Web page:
Europe’s self-proclaimed capital city has one of the highest levels of unemployment in the whole of the EU at 21.2%.
In some Brussels municipalities around a third of the active population is jobless.
Meanwhile, the Flemish Brabant municipalities around the capital generally have very low levels of unemployment, while at the same time having a good number of companies looking to take on staff.
Many, but by no means all, of those out of work in Brussels have low levels of academic attainment and poor or non-existent language skills.
This excludes them from many jobs on offer in the capital’s service-orientated labour market.
Work in Flemish Brabant
Many Flemish Brabant companies are looking to take on unskilled staff.
This is especially true of the logistics companies that are located in and around Brussels Airport in Zaventem.
Having identified the problem the Flemish Employment and Vocational Training Service (VDAB) and its Brussels counterpart Actiris joined forces to try and kill two birds with one stone.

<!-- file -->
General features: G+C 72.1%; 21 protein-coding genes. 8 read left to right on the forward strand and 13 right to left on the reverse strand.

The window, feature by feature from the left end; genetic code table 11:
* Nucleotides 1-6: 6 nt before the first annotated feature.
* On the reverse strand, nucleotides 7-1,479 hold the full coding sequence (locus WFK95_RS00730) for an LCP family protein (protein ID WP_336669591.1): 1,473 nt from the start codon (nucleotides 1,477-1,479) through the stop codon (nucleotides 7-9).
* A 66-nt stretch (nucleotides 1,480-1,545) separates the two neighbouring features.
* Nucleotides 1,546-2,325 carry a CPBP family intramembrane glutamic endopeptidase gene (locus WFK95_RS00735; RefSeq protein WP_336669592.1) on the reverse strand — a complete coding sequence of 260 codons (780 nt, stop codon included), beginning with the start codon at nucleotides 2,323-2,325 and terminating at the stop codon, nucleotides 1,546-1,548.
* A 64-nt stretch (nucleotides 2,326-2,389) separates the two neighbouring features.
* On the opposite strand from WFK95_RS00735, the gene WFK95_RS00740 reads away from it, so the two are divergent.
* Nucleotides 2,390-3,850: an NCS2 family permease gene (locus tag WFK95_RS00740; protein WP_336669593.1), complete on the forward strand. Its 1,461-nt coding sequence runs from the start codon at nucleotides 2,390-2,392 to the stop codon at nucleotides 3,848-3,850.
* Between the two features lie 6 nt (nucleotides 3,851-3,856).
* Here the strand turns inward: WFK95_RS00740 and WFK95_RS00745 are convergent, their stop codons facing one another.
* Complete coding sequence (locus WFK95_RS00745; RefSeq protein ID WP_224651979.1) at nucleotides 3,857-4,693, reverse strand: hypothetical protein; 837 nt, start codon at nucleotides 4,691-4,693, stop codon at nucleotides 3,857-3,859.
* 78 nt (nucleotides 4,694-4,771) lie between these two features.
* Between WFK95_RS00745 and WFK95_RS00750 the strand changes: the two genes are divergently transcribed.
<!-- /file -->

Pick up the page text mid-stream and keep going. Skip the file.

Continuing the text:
Flemish Brabant companies were crying out for workers, while tens of thousands of people just a few kilometres away in Brussels were looking for jobs.
Since 2008 VDAB and Actiris have organised a series of “job dates”.
Each month an average two such “job dates” are held at companies in the Flemish municipalities around Brussels.
Actiris has also made a significant investment in Dutch lessons. An inability to speak Dutch is a major obstacle to finding work for job seekers.
Another problem is public transport.
Although there has been a vast improvement in bus services to and from the airport and the business parks just outside Brussels, these services don’t run at night, thus making it difficult for non-motorists to work shifts at companies such as those in and around the airport.
In February of this year the Flemish public transport company De Lijn launched a night bus service from the Brussels municipality of Anderlecht to Brussels Airport in Zaventem.